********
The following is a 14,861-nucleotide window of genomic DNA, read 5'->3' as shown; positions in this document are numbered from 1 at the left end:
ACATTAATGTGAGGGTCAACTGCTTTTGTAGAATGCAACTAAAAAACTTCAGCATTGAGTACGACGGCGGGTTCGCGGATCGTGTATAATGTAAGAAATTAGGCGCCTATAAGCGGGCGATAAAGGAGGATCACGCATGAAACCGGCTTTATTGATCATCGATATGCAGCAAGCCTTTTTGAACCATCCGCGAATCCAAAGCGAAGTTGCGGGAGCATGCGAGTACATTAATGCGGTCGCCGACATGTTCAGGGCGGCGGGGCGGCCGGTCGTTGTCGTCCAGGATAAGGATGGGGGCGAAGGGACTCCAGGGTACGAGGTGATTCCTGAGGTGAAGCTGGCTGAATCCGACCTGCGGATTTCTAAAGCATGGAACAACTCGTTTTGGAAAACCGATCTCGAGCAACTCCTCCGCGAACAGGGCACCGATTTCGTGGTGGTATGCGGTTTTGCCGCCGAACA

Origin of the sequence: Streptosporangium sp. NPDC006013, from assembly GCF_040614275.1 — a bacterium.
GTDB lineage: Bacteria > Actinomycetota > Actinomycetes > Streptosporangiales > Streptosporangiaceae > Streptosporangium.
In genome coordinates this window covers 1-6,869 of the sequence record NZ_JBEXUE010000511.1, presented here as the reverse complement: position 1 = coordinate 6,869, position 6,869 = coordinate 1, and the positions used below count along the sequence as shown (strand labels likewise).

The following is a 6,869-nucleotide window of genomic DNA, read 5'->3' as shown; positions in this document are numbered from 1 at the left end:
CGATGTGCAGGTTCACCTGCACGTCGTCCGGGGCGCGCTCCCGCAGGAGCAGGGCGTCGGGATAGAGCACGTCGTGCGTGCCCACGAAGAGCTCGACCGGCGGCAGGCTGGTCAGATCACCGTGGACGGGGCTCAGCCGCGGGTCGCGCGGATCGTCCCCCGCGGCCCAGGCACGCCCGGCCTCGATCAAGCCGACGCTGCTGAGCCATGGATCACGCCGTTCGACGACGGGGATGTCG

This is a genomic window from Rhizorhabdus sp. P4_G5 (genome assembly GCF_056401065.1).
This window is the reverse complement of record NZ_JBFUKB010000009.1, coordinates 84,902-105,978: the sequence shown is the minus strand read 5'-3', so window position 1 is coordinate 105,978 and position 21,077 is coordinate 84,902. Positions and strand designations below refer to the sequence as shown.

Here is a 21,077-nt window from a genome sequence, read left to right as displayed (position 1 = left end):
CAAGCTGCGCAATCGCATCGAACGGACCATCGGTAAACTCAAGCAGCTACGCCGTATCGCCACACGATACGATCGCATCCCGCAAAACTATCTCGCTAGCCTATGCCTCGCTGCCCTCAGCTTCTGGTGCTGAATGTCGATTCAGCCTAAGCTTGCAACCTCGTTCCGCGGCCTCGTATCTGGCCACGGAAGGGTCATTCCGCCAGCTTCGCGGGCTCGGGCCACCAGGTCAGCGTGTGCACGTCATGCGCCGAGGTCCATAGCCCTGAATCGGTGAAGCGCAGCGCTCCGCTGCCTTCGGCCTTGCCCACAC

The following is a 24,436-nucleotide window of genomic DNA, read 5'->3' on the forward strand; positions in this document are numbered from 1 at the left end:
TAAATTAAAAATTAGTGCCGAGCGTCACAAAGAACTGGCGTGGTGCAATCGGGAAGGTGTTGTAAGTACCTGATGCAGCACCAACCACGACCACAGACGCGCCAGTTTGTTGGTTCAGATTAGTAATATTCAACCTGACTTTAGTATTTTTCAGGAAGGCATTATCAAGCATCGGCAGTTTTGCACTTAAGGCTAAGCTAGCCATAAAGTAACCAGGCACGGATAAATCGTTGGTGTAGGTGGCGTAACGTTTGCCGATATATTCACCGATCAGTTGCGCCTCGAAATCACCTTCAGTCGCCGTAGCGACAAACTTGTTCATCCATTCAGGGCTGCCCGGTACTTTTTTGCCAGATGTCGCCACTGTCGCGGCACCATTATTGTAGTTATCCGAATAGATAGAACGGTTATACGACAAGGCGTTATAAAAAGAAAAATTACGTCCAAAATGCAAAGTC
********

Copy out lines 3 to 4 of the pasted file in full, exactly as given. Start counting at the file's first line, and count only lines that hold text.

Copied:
Origin of the sequence: Streptosporangium sp. NPDC006013, from assembly GCF_040614275.1 — a bacterium.
GTDB lineage: Bacteria > Actinomycetota > Actinomycetes > Streptosporangiales > Streptosporangiaceae > Streptosporangium.